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September 5, 1975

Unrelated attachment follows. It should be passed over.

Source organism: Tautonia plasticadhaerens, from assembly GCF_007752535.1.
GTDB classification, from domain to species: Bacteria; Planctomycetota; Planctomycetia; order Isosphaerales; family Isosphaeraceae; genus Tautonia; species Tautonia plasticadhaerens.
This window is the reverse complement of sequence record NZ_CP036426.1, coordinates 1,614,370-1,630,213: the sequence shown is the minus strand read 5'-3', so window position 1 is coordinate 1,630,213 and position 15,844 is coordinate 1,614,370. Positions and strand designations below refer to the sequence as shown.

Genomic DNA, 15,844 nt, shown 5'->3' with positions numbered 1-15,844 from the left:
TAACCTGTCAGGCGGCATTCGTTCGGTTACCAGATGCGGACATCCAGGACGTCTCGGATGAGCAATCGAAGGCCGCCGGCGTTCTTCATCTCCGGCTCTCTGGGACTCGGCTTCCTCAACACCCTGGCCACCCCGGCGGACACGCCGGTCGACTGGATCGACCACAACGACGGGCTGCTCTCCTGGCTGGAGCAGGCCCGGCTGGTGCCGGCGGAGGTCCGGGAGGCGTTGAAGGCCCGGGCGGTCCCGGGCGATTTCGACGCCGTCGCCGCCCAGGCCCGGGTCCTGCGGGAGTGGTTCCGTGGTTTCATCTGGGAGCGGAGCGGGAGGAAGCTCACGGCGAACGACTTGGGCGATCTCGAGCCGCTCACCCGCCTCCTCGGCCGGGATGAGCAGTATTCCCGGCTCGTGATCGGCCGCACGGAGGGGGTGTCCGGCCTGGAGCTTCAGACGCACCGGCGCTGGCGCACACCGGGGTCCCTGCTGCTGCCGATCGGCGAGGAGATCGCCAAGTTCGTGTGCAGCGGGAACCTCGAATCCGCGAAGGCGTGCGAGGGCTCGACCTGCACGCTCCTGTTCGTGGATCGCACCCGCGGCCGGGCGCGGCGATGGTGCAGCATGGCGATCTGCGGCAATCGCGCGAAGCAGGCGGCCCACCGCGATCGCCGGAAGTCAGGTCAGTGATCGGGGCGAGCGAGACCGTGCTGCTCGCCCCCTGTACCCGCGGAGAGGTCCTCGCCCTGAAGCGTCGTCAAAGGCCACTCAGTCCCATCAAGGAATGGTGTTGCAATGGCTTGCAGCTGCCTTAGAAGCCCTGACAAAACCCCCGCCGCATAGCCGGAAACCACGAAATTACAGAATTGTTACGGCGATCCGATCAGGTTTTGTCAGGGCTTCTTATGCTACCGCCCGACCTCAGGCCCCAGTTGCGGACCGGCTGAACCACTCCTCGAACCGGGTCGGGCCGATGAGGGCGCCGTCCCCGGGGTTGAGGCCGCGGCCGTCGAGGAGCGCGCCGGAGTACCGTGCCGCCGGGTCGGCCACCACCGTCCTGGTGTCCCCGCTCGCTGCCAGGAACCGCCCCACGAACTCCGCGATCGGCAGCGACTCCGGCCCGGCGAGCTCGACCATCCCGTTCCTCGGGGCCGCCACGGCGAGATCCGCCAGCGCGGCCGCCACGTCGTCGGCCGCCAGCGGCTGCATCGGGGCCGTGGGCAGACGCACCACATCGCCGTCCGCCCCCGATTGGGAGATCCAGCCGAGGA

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? Approv *400 *-Wi;~NHII h. A 001000100003-2 5 September 1975 0 ? MEMORANDUM FOR: Deputy Director of Economic Research SUBJECT Events and OER's Prediction Record, Some Suggestions 1965-75 Survival of Smith regime in Rhodesia despite economic sanctions imposed in 1965. 1969-71 Growing trade problems between US and Japan. Allende elected in Chile. Predicted by OER on basis of analysis of Rhodesia's economic strengths and weakness and impact of the embargo. Extensive alertive reporting. Predicted early(2 years in advance)by OER on basis of deteriorating economic conditions. See next note. 1971 Chile's expropriation Forecast well in advance of of Anaconda and event Kennecott copper mines. 1971 World monetary Extensive forewarning in crisis and read- OER reports. justments. 1972 Rise in world sugar Accurately predicted, through prices. analysis of Soviet require- ments and worldwide supply conditions. 1973 Soybean price rise Predicted by OER on basis and shortages. of anchovy shortage off coast of Peru, which was first highlighted by OER. Approve Est Q0'I IOF~001000100003-2 25X 25X Approved F A" Date Event F, h d 000100003-2 1973 Oil embargo and Did not predict. quadrupling of oil prices. late 1973- Recession in developed OER, in contrast to OECD, present countries. more accurately predicted depth and duration of recession. 1974 Large oil discov- eries in Mexico. Accurate alertive reporting, 1974-75 Financial crisis in OER, in opposition to other UK and Italy and government agencies, gave turmoil in inter- premonitory warning well in national financial advance. markets stemming from higher oil prices. 25X1 25X1 Chief Industrial Nations Division ~a T ! V Iffil"I Approved For Release 2005/01/18 : CIA-RDP91 M00696R001000100003-2 pnar~ye~ F R~ ECG 1 DEVELDPINC~ -NA'~fON 1 a0q%10Q90 2 INDONESIA: 1973 -- Predicted Indonesia would have sufficient domestic food supplies in 1974 despite bad harvest and requests for PL-480 aid. INDIA: 1970 -- Projected agricultural output through 1980 which have been the most accurate of those made in the early 1970s. PHILIPPINES: 1971 -- Indicated demise'of Laurel-Langley Agreement would have little impact on Philippine economy. NORTH VIETNAM: 1965-68 -- Forecasted the effect of bombing of North Vietnam and how long recovery would take. 1967-73 -- Predicted that the NVA had a sufficient manpower pool to draw upon without seriously constraining military operations. 1971 -- Predicted a 40% shortfall'in rice needs be- cause of Red River floods. 1972 -- Predicted the impact of the mining of Haiphong Harbor on North Vietnamese internal distribution patterns. 1966-1973 -- Predicted that the flow of material, equipment, and manpower tb South Vietnam from North Vietnam would continue despite bombing. 1965-1970 -- Underestimated flow of_goods coming into Cambodia from North Vietnam. 25X 25X1 Approved For Release 20 #I llS 4 CIA-RDP91 M00696R0010001000q Approved For ReI / 1/18: CIA-RDP91 M00696R001000100003-2 1969-1971 -- Predicted that rice availabilities in South Vietnam were unlikely to be affected by VC/NVA operations. EGYPT: 1971 -- Predicted that Egypt's immediate post-war boomlet would turn into interwar stagnation. 1970-1973 -- Predicted that economic difficulties and the fragility of Egypt's relations with other Arabs would inspire Sadat to seek settlement with Israel in exchange for Western aid. ISRAEL: 1970 ---Indicated that the drain on manpower during the 1969-70 war of attrition from casualties and reallo- cation from civilian pursuits had little if any effect on Israeli determination to resist or on military capabilities. 1970 -- Predicted that the economic impact of large defense efforts in Egypt would hurt economic growth while Israel's military spending would not affect their development- prospects. 1973 (Feb.) -- Pointed out the prospect of oil price hikes by Iran; however, we did not anticipate the magnitude of the price rise in January 1974. RHODESIA: 1964 -- Predicted that UN sanctions against Rhodesia would not force the Smith Regime to give up its newly declared.. independence . 25X 25X1 Approved For Release 1 8: CIA-RDP91 M00696R001000 Approved For ReL . NORTH VIETNAM: (Continued) 1972 -- Predicted mining of Haiphong Harbor would lead to overland shipments from China of significant magnitude to support the North Vietnamese army in the field. SOUTH VIETNAM: 1975 (March) -- Indicated South Vietnam's Air Force will not be able to supply the South Vietnamese ground forces without massive US intervention. Approved For Release 2flO /01/18 25X 25X1 Approved For Releas ' ff 1j 8: CIA-RDP91 M00696RO010t0100003-2 25X 1967 -- Predicted Moscow will continue to provide substantial amounts of military aissistance to Egypt. 1969 -- Predicted that if Allende was elected, he would immediately nationalize the foreign-owned copper companies. Also predicted that compensation payments would be unlikely because of the expected foreign exchange crunch. 1970 -- Predicted that the Allende government would move first against foreign-owned copper companies and banks. 1972 -- Predicted that the mounting foreign:,exchange crunch would lead to drastically increased domestic poli- tical turmoil. VENEZUELA: 1975 (March) -- Predicted that oil revenues would be insufficient to support 14rge foreign-aid schemes. CUBA: 1963 -- Predicted that the US embargo would have only a marginal import on the Cuban economy. GUYANA 1973 -- Predicted that Guyana would nationalize the properties of the Reynolds Metals Company subsidiary. JAMAICA: 1974 -- Predicted that Jamaica had sufficient leverage to greatly increase bauxite revenues from US aluminum company subsidiaries and that its action would provoke similar actions by other Caribbean bauxite producers. 25X1 Approved For Releas ' ' 18 : CIA-RDP91 M00696RO010001 SEC Approved For Release-2005/01i1 ZAMBIA: 1966 -- Projected that a cutoff of trade with the Smith regime would inflict an unacceptable level of damage on the Zambian economy without assuring the collapse of Rhodesia's government. ALGERIA: 1970 -- Predicted the nationalization of French oil comapnies by Algeria if the French failed to negotiate improved terms for Algeria in their bilaterial oil relationship. Later predicted that neither Algeria nor France would suffer from the rupture of their economic ties. 1972 -- Predicted Algeria's borrowing of large sums abroad but understated the extent of such borrowing. LIBYA: 1972 -- Inaccurately predicted that the new leader- ship in Libya would prefer to continue raising taxes and royalty payments rather than nationalize foreign oil com- panies. PAKISTAN: 1969 -- Incorrectly predicted agricultural self- sufficiency. 1971 -- Predicted that a break-up of Pakistan would lead to an economically viable west wing and an economic disaster in the East. Approved For Release v *r 01 25X 25X1 25X1 Approved For Release 2005/01/18 : CIA-RDP91 M00696RO01000100003-2 Next 1 Page(s) In Document Exempt Approved For Release 2005/01/18 : CIA-RDP91 M00696RO01000100003-2 Approved For Release 2005/01/18 : CIA-RDP91 M00696RO01000100003-2 USSR/EE Division 9/8/75 Alert/Prediction Record Fall 1963 - Soviet Grain Crop Failure Did not predict crop failure and extent of grain purchases. Fall 1965 - Soviet Grain Crop Failure Did not predict crop failure (Soviets did not buy much grain). Fall 1972 - Soviet Crop Failure Alerted policymakers to crop difficulties but underestimated Soviet grain import requirements. Fall 1973 - Hard Currency Trade Predicted hard currency surplus in 1974, but Soviets still had deficit in spite of substantial improvement in hard currency payments position. Spring/Summer 1975 - Soviet Crop Failure Predicted poor crop and increased Soviet imports. Approved For Release 2005/01/18 : CIA-RDP91 M00696RO01000100003-2 Approved For Release 2005/01/18 : CIA-RDP91 M00696R001000100003-2 8 September 1975 China: Effect of the Cultural Revolution on the Economy (1967-1968) Starting in late 1966, we analyzed the current and possible future effects of the Cultural Revolution on the economy, mostly in qualitative terms. We distinguished between the relatively minor effects on agricultural production and the relatively serious troubles for industry and transportation. China: Agricultural Imports An unprecedented tightening of international commodity markets in the summer of 1972 coincided with a poor Chinese harvest. Since then we have predicted -- within a reasonable degree of accuracy -- the timing and quantity of Chinese purchases of grain and cotton and the likely suppliers of these commodities. China: Whole Plant Imports More than one year before China entered the World market in 1973 for complete industrial plants, we wrote several IM's predicting that such would be the case. The prediction was based on analyzing early negotiations between Chinese trading corporations and firms in Western Europe and Japan. At that time, we pointed out that a plant import program much larger than $400 million would require China to accept medium-term credits. During the past several years, the PRC has purchased more than $2 billion worth of complete plants, mainly on medium-term credit. China: Purchase of Large MOdern Fertilizer Plants In November 1971 our analysis of the Chinese fertilizer industry indicated that Peking would have to import modern Approved For Release 2005/01/18 : CIA-RDP91 M00696R001000100003-2 Approved For Release 2005/01/18 : CIA-RDP91 M00696R001000100003-2 fertilizer plants to be able to adequately expand output of chemical fertilizer -- particularly nitrogenous fertilizers. Between NOvember 1972 and May 1974 China concluded deals for 13 of the world's largest ammonia-urea complexes from US, Dutch, French, and Japanese suppliers, the first of which should become operational in 1977. China: Oil Exports Rapid increases in oil production in 1970 and 1971 led OER to conclude that major Chinese oil exports were imminent. We predicted in September 1971 that China would have "as much as 10 million tons" available for annual export by 1975 -- a figure roughly equal to Peking's total sales this year. Approved For Release 2005/01/18 : CIA-RDP91 M00696R001000100003-2 Approved For Release 2005/01/18 : CIA-RDP91 M00696RO01000100003-2 8 September 1975 North Korea: Balance of Payments We predicted that the North Koreans were running into severe balance of payments problems and would default on payments to Western creditors. This has proved to be the case with the result that (1) North Korea's credit rating has dropped sharply in international financial circles, and (2) industrial development plans have been set back. Approved For Release 2005/01/18 : CIA-RDP91 M00696RO01000100003-2 25X1 Approved For Release 2005/01/18 : CIA-RDP91 M00696RO01000100003-2 Next 5 Page(s) In Document Exempt Approved For Release 2005/01/18 : CIA-RDP91 M00696RO01000100003-2 Approved For Release 2005/01/18 : CIA-RDP91 M00696R001000100003-2 1 SE E1 Successful OSI Predictions 1960 - 1965 Predicted Soviet S&T Manpower Increase - Begun in the 1950s and continuing well into the 1960s these pre- dictions resulted in legislative changes designed to strengthen US S&T education. Predicted in 1962 that the Soviets were planning to introduce nuclear warheads into Cuba. 1965 - 1970 Alerted US policymakers in 1968 to a desert locust infestation in Africa and the Middle East which was threatening to develop into a plague potentially affecting about 45 countries. The threat was successfully aborted because of control measures instituted after this warning. K1 For RITZ AWL Approved For Release 2005/01/18 Predicted in 1966 the deleterious effects of the Cultural Revolution on S&T training and the S&T organization in China. ? Predicted in 1968 the advent of a manned Soviet space station and described its characteristics. Predicted the spread of schistosomiasis throughout Egypt following the construction of the Aswan Dam. This has occurred and Mr. Kissinger has proposed a program of schistosomiasis eradication throughout the world before the UN. Approved For Release 2005/01/18 : CIA-RDP91 M00696RO01000100003-2 25X1 25X 25 Approved For Rel 1971 1975 Predicted in 1974 that the Soviets would not abrogate the Limited Test Ban Treaty and conduct their silo vulner- ability test in the atmosphere. Predicted in 1972 that the USSR would experience installation support and maintenance problems with the RYAD computer. series development, problems which would have the effect of drastically slowing down the utilization of their 3rd generation computer series. 25 25 25X Predicted the kinds of problems the Soviets would en- counter in holding up their end of the Apollo-Soyuz Test Project two years before the scheduled flight date, enabling NASA to press the Soviets-vigorously for corrective measures. TOP Approved For Relea se 26%M~ 25X Approved For Release 2005/01/18 : CIA-RDP91 M00696R001000100003-2 DCI's Opening Statement for Pike Committee 11 September 1975 As I understand the purpose of this hearing, it is to review the performance of intelligence in predicting various events abroad. I welcome this opportunity to address the substantive aspects of intelligence and to discuss with you what I consider the primary purpose of intelligence. This purpose is much broader than the_ prediction of events abroad. It is to provide those officials in our Government who are responsible for developing and implementing national security policy with authoritative information and assess- ments of what is going on abroad so that they can do their jobs. Who are these officials? In the first instance they are the President- and the other members of the National Security Council-- the Vice President, the Secretary of State, and the Secretary of Defense. They include the members of the Staff of the National Security Council and the appropriate staffs of the various members of the Council itself. Members of certain committees of the Congress are now being informed of foreign developments on a regular basis. These committees include Subcommittees of the Armed Services and Appropriations Committees of the Senate and the House and the Approved For Release 2005/01/18 : CIA-RDP91 M00696R001000100003-2 Approved For Release 2005/01/18 : CIA-RDP91 M00696R001000100003-2 Foreign Relations Committee of the Senate and the International Affairs Committee of the House. Other Committees and Members of the Congress are provided with intelligence on foreign develop- ments in response to their specific requests. The subject matter of intelligence has expanded from its older focus on foreign military capabilities to include foreign political dynamics, economic trends, scientific capabilities, and sociological pressures. Today's intelligence deals with foreign policy problems, ranging from the law of the seas to the oil boycott, from defense policy to arms control. Along with this expansion of the scope and role of intelligence has come an increase in reliance on information acquired by sophisticated technical devices and open literature and a decrease in what the uninformed consider synonymous with the word intelligence--clandestine collection and covert action. Clandestine collection or espionage is now reserved for the most important information which cannot be acquired by other means. It is focused largely on the major closed societies, that could threaten our security, that do not have a free press, and that screen their military capabilities and much of their government process even from their Approved For Release 2005/01/18 : CIA-RDP91 M00696R001000100003-2 Approved For Release 2005/01/18 : CIA-RDP91 M00696RO01000100003-2 Few would -argue -that. there have been no fundamental changes in the world over the past three decades. So much has been written about these changes that many of the descriptive phrases have become cliches--the fragmentation of Stalin's monolithic communism, nuclear parity, an era of negotiation replacing an era of confrontation, shift from a bipolar to a multi- polar world, increased consciousness of the third world, the growth of the nuclear club, international economic competition replacing the threat of nuclear war, the food-population problem, the growing power of the oil-rich nations, and international terrorism.. Hackneyed as these expressions may be, they evoke the images of change that have occurred in the last quarter century. Against this backdrop of a changing world, this nation needs the best information and judgments about what is going on abroad so that it can survive and prosper--and its intelligence structure should be in a position to satisfy this need. This nation needs a basic understanding of the factors and trends that affect developments in the world abroad. This must be based on research and analysis of information from all sources, not just from secret and official sources of information, but also from the cornucopia of open literature and Approved For Release 2005/01/18 : CIA-RDP91 M00696RO01000100003-2 Approved For Release 2005/01/18 : CIA-RDP91 M00696RO01000100003-2 academic research available on much of the developed world. Much of this information is highly fragmentary and much of the academic research is highly specialized. The task for intelligence is to analyze and integrate this, material into assessments and judgments relevant to our nation's concerns abroad. From these assessments of the past and present must flow projections as far into the future as may be needed to permit policy formulation and planning for negotiations and action. And, a continuous flow of timely information and analyses is needed to update these assessments and projections and to alert our policy makers to new opportunities or potential crises so that they can plan accordingly. In meeting these needs the Intelligence Community must measure up to a number of demanding standards. If intelligence is to provide meaningful and timely support, its reporting and analysis must cover and integrate all facets of foreign developments--military, political, economic, scientific, and sociological. Intelligence must also be responsible --clear-cut; sharp; neither alarmist nor complacent--if it is to serve as a reliable basis for decision. Approved For Release 2005/01/18 : CIA-RDP91 M00696RO01000100003-2 -4- Approved For Release 2005/01/18 : CIA-RDP91 M00696RO01000100003-2 Effective intelligence must also avoid the bureaucratic penchant for ambiguities or delphic generalities which by anticipating all possible eventualities frustrate meaningful retrospective examination. Finally, intelligence must be responsible by being independent of partisan preference or loyalty to preconceived judgments or purposely supportive of budgetary desires. The forms intelligence may take in giving the policy maker the information he needs to do his job will vary. They range from the dissemination of single raw,intelligence reports. to complex analytical memoranda or national intelligence reports. They may include oral briefings or daily publications on world-wide developments. In fast-moving situations the intelligence community may issue special memoranda alerting the policy maker to an imminent crisis. In actual crisis situations special situation reports will be issued as frequently as developments warrant. The critical test of intelligence, however, is not the reporting of observed events, but rather its early identification of future events. Approved For Release 2005/01/18 : CIA-RDP91 M00696RO01000100003-2 Approved For Release 2005/01/18 : CIA-RDP91 M00696R001000100003-2 If it is doing its..job intelligence should be able to identify and describe the forces at work which are shaping the future'. And it should be able to do this far ' advance so. that appropriate US policy or actions can be planned. In looking at the future the problem of. predicting specific events is only one aspect of the intelligence process. The Intelligence Community should not be judged by the exactitude with which it predicted a coup or the outbreak of a war. The occurrence of an unfavorable event without some form' of'prior alert is much more an indication of an intelligence failure than is the failure to predict the precise date of a specific event. Equally the Intelligence Community should not be a Cassandra who by overwarning about events dulls the sensitivities of consumers. The overriding need 'in intelligence strike that-careful balance between alerting policy officials to'pending developments ,that will impact on our national interests and forecasting the precise timing of such events. Since the members of the Intelligence Community are as fallible as all mortals, we lay no claim to being soothsayers. Our judgments on the future are of necessity probabilistic. We have and Approved For Release 2005/01/18-JiA-RDP91 M00696R001000100003-2 Approved For Release 2005/01/18 : CIA-RDP91 M00696RO01000100003-2 we will make, errors, but as I review the performance of the intelligence community I feel strongly that its overall record is good and that it is serving its country well. To give you some insight as to why I feel this way I would like to report to you on a representative number of problems examined by the community over the past few years. --7- Approved For Release 2005/01/18 : CIA-RDP91 M00696RO0100.0100003-2 Approved For Release 2005/01/18 : CIA-RDP91 M00696RO01000100003-2 Next 45 Page(s) In Document Exempt Approved For Release 2005/01/18 : CIA-RDP91 M00696RO01000100003-2